Is your AC system struggling to keep up on hot days? Have you had to recharge it to get your AC up and running? These are signs that it’s time to consider replacing your AC system. Even if your system’s current problem can be repaired, replacement may be a better option if the unit was installed before 2010. Here’s why:
Most units manufactured before 2010 utilize a refrigerant called R-22 that’s being phased out because it’s been found to be harmful to the environment. R-22 (commonly referred to as freon), which runs through many existing HVAC systems in Florida and elsewhere, is well on its way to being completely discontinued. New units use refrigerant R-410A, which is more environmentally sound.
A properly functioning AC system does not leak refrigerant and never has to be recharged, but occasionally systems, especially as they age, can develop slow leaks. The leaks can occur at different points throughout the system, and tracking them down and sealing them can be tricky and expensive.
Some home owners work around the problem by periodically recharging their system to replace the lost refrigerant. That gets them through the current season, but the process has to be repeated each year, creating an annual expense. It’s going to get even more expensive as R-22 becomes increasingly scarce.
While it’s still possible to recharge and existing system with R-22, the cost of doing so has been on the rise and will continue to go up. Technicians use R-22 that’s been “recaptured” from other uses, because manufacturing of R-22 has already been cut by 95% and will be ended in 2020. Each time you have to recharge your old system, it will cost more.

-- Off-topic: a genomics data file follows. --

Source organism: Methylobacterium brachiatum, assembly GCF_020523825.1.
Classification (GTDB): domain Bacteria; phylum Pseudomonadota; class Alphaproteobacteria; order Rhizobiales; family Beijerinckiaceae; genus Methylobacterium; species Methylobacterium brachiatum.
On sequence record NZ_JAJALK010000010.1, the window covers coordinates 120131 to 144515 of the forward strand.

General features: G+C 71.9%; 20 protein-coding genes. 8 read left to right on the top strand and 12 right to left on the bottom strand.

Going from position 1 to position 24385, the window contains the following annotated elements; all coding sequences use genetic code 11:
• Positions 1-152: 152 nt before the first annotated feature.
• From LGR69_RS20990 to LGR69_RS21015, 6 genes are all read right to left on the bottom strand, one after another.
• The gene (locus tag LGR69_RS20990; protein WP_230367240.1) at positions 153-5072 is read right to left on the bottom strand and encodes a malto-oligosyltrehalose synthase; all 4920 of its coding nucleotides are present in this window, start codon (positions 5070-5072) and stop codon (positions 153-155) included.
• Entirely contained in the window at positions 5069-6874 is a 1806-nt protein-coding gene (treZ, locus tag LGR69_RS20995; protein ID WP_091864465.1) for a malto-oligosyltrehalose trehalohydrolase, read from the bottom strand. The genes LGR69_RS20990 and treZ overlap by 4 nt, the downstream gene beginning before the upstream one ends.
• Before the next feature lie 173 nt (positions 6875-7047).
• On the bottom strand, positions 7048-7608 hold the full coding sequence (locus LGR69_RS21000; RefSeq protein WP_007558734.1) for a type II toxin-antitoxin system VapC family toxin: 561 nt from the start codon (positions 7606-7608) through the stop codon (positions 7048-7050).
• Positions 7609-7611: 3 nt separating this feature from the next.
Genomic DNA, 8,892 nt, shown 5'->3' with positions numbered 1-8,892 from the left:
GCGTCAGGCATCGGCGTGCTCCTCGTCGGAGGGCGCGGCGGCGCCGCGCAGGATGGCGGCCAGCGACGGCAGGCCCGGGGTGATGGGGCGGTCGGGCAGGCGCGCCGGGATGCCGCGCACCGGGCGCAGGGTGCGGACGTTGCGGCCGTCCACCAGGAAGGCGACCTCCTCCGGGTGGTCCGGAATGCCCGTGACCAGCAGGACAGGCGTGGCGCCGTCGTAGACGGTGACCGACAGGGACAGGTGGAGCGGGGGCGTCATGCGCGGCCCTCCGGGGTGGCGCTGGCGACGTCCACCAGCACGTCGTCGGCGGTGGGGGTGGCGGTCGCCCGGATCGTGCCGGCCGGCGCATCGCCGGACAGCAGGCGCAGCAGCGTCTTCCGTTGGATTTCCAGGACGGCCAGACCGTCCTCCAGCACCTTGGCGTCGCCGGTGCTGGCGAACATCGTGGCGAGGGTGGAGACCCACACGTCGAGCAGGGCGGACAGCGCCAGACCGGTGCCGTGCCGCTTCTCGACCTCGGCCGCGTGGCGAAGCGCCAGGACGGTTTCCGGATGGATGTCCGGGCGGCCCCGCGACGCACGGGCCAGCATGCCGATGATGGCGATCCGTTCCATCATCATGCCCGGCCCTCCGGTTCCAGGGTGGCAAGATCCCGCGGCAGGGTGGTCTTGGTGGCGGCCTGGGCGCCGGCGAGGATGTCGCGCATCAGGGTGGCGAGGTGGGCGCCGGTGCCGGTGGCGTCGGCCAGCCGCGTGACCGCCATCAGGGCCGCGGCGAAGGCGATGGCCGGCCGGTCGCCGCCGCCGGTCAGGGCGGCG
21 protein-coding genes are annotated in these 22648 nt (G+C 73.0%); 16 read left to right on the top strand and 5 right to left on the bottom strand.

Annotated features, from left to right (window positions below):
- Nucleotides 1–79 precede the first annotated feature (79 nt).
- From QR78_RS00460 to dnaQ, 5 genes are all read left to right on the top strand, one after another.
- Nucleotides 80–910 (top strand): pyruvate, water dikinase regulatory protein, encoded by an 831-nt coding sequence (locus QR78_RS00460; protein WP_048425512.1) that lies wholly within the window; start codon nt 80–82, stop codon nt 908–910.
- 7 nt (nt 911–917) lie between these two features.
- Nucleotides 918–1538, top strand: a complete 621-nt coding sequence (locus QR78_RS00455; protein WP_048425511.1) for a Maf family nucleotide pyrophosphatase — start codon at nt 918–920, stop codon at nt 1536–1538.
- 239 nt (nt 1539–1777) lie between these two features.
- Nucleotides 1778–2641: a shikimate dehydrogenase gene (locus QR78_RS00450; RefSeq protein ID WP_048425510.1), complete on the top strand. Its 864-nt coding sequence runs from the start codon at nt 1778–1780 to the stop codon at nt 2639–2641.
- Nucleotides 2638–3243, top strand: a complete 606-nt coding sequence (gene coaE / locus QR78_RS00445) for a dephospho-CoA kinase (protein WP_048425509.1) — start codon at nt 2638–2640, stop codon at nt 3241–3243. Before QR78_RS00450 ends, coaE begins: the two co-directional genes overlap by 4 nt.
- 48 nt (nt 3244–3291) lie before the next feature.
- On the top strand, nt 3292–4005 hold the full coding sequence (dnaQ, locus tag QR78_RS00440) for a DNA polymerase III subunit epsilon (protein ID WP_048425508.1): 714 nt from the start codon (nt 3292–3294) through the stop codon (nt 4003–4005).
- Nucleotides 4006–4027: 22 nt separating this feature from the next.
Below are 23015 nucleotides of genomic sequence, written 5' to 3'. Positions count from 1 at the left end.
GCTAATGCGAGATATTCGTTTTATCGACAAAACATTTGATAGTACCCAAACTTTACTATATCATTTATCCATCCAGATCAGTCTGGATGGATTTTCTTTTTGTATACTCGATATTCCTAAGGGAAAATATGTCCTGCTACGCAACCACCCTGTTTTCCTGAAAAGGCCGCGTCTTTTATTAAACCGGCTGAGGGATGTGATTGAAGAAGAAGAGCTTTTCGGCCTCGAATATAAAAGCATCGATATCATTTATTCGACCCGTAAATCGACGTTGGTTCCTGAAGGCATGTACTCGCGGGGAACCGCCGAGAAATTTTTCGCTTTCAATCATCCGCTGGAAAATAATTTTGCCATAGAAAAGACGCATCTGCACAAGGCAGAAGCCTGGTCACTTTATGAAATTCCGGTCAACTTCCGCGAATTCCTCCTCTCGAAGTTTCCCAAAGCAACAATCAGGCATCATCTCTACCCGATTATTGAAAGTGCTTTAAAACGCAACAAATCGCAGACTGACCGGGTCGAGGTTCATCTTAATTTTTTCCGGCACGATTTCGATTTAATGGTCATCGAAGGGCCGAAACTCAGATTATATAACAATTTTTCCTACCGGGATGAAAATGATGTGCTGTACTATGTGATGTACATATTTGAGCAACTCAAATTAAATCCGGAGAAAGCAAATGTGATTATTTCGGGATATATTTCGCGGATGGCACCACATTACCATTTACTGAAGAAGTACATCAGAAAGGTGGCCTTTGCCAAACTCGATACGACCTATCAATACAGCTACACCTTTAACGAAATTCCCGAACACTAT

If you’re straddling the repair vs replace fence, another factor to consider is the dramatically increased efficiency of newer AC systems. A new system can lower your energy bills considerably.
One way to measure the potential difference is to examine the SEER rating of your current system versus a new one. SEER stands for seasonal energy efficiency ratio, and it measures how much cooling a system puts out for each unit of energy it consumes. The higher the SEER rating, the more efficiently the unit operates. AC units manufactured between 1992 and 2005 typically have a SEER rating of 10 to 12. Units manufactured prior to 1991 typically have a SEER of 8 or less.
Current AC units start at SEER 13 and go up from there. A new SEER 13 unit is about 30% more efficient than a 1990s SEER 10 unit. More efficient units with higher SEER ratings increase energy savings even more, though they cost more up front.
Keeping HVAC systems in Florida running smoothly is especially important, thanks to our near-tropical summer heat. While recharging a system can help it limp through another summer, it’s a very temporary fix. The combination of the phase-out of R-22 and the increased energy efficiency available in new AC units means that replacement is often the better option.